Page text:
Thursday, August 18, 2016

Design Thinkers and Myers-Briggs

The Prototypical INTP?
People are fascinated about what personality types famous designers have, from Steve Jobs (INTP or ENFP or ENTP) to Thomas Edison (ENTP) and Walt Disney (ENTP) to Nicolas Tesla (INTP). Michael Roller persuaded a bunch of graphic designers to take the Myers-Briggs personality test and a research project by Strategic Aesthetics also looked at the personality types of designers. The results were somewhat surprising, but before we reveal them, some background on the sometimes confusing vocabulary of Myers-Briggs is in order;

The Myers-Briggs scale categorizes respondents across paired traits. The introversion - extroversion scale is one. Others are perception - judgment and another is relationships based. Each of these scales has a "dichotomy." Myers-Briggs builds on the work of psychoanalyst Carl Jung and is also similar to Ichak Adizes' model of Management Styles.

Perception goes from "sensing" to "intuition". Those terms may be a bit confusing, because "sensing" literally means relying on your four senses; seeing, hearing, feeling and touching right now. Intuitive people look for patterns and extrapolate into the future. The other traits have scales that go from the concrete to the abstract. On the judgement scale, one end is "thinking" – making decisions based on current “evidence” and “rationally” reaching conclusions. The other end of that scale is "feeling" or gut instinct, which is based on the midbrain pattern matching feelings related to past experiences. 

Design Thinkers are trained to integrate different points of view and translate across time and conceptual frameworks . Where should they end up on the M-B scale? In one study, designers were balanced between Introversion and Extroversion (52/48) and Feeling and Thinking (56/44) but showed preferences for Intuition over Sensing (85/15) and Judging over Perceiving (69/31).

Introversion and Intuition

In both cases "introversion" and “intuition", the ability to look for patterns and solve problems, are at the top of the list. The fact that the other two traits were different suggests that there's no cookie cutter pattern for turning out graphic designers.

Similarly, the "perceiving" designer can be more spontaneous as they work through a project. Their co-workers who may be more prone to "judging" are likely to have an organized, scheduled, world view.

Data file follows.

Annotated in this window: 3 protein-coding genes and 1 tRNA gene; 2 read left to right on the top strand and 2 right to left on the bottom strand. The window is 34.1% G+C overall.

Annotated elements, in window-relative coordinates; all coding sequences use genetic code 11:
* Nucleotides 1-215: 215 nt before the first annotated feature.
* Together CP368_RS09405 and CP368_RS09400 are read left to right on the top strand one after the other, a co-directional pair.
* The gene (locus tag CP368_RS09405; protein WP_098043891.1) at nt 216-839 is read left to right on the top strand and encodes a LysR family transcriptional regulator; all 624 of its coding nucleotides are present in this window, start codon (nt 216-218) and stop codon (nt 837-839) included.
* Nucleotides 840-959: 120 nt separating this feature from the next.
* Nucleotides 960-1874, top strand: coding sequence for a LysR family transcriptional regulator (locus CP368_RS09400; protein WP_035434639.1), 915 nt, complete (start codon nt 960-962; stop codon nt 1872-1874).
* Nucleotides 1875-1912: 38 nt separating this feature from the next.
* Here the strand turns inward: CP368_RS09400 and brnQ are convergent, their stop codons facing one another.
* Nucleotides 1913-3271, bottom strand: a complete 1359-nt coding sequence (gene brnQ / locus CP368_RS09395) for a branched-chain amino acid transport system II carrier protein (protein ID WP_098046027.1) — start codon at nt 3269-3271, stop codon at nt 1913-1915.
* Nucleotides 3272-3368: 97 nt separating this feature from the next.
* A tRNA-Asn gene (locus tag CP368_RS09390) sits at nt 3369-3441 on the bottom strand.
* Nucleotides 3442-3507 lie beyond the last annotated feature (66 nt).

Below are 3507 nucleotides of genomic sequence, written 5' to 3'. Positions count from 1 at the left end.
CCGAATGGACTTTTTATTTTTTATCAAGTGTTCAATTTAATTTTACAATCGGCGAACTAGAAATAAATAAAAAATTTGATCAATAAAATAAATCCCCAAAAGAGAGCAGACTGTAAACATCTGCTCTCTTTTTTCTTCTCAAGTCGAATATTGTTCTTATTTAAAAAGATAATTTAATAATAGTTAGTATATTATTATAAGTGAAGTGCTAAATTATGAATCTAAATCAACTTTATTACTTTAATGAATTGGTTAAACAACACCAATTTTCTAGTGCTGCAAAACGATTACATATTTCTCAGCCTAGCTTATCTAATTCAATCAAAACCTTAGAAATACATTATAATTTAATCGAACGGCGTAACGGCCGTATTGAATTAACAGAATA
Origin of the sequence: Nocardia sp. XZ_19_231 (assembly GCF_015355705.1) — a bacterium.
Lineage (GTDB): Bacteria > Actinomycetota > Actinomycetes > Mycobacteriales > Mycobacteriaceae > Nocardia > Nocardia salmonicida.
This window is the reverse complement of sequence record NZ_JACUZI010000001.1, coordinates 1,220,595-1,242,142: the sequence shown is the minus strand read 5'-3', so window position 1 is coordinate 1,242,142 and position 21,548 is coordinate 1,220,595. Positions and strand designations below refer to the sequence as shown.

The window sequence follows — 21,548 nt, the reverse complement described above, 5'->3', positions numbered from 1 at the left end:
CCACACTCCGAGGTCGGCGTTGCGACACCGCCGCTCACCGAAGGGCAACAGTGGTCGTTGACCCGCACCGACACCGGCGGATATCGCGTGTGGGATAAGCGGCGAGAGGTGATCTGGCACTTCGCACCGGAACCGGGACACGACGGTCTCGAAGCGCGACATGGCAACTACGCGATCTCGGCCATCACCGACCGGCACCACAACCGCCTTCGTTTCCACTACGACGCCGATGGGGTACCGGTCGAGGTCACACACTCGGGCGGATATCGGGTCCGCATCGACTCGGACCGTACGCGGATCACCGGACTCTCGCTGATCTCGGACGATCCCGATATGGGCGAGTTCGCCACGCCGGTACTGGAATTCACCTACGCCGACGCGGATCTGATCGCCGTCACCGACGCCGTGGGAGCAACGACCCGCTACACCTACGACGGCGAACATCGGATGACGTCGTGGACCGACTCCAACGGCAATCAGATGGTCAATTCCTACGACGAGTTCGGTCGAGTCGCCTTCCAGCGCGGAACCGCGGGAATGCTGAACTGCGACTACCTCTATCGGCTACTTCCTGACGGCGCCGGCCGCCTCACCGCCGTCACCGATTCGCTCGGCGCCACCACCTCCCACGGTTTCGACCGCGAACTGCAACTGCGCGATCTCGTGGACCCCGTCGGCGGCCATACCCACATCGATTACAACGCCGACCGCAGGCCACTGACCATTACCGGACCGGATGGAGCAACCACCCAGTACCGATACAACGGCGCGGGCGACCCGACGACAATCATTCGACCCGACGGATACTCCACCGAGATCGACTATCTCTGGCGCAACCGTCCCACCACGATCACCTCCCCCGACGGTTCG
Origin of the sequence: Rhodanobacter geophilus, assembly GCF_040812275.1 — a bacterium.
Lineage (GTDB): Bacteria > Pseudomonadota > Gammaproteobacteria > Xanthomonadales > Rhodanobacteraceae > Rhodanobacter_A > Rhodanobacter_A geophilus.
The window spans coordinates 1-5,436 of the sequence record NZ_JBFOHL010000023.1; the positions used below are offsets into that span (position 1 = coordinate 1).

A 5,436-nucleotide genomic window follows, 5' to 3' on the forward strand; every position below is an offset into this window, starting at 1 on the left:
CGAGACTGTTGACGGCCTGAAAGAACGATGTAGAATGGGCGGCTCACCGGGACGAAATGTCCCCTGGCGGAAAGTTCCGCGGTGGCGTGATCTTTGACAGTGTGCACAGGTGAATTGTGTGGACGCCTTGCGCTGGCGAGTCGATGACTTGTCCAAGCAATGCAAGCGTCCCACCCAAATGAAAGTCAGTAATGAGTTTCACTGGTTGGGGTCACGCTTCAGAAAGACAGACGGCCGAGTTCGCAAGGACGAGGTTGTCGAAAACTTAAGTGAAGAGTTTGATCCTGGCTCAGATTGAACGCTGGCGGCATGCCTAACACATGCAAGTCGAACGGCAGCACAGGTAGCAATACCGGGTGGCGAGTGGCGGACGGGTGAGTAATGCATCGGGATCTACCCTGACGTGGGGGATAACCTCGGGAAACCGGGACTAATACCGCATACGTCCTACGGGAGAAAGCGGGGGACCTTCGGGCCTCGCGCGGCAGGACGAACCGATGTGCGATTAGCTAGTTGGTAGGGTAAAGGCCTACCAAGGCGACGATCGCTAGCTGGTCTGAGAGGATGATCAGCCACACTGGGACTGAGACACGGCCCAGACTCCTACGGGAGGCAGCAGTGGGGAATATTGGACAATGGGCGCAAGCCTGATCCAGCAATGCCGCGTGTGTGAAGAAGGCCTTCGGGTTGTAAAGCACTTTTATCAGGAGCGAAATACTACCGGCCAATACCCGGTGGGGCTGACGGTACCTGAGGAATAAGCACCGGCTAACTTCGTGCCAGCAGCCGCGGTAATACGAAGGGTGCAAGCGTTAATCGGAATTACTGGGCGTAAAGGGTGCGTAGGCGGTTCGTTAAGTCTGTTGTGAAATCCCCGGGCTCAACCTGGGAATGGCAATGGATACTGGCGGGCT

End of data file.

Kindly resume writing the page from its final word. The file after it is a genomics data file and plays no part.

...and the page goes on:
The two most prevalent designerly personality types are INFP (Healer - 6%) and INTJ (Mastermind - 2%). Both have tolerance of chaos, or spontaneity, in the mix, depending on how their creativity is influenced by their place on the judgement scale. Another interesting component is the percentages of each type in the population. Only 8% are INFP’s. INTJs are are 16% of the total.

The envelope, please...

The research indicates that most graphic designers are close to INFPs (Healer/Mediator) or INTJ (Mastermind/Architect.) ENFPs (The Inspirer/Campaigner - 16%) and ENFJs (The Giver/Protagonist - 16%) came in second and third place in both of the main surveys. In either case, extroversion level was moderate, although for many designers, being able to comfortably communicate ideas is very important.

There's one trait that stands out in all the results; Intuition. The ability to solve problems in an abstract way seems key. It would be rare to find a designer without that as part of their make-up. At the same time, designers are less akin to the stereotypical touchy-feely artist and more like Systems Engineers who always keep the big picture in mind.

Under the best of circumstances, a designer is likely to be rare and unusual.The INFP type is only 6% of the population. What follows are a couple of charts and some detailed descriptions of the types and their prevalence. If you know your type, see where you fit in.

One interesting implication of this arrangement is that it illustrates the difference between an external and internal focus in designers. Design Thinking's emphasis on empathy implies being comfortable and conversant with emotions. At the same time it requires fluid, flexible thinking. Perhaps the larger message is that MB style flexibility would be a very powerful skill.

The four descriptions in the center squares form a core; Artistic, Idealistic, Generous and Optimistic. The outer ring traits of the center columns; Loyal, Contemplative, Persuasive and Harmonizing add a nice finish.

This posting is built on material from a variety of sources. I've recently re-tested and discovered that I've have shifted from INTJ to INFP. Both are a designerly type, although time and experience seems to have mellowed me some. ;-) Walt Disney has been ranked an ENFP or ENTP.

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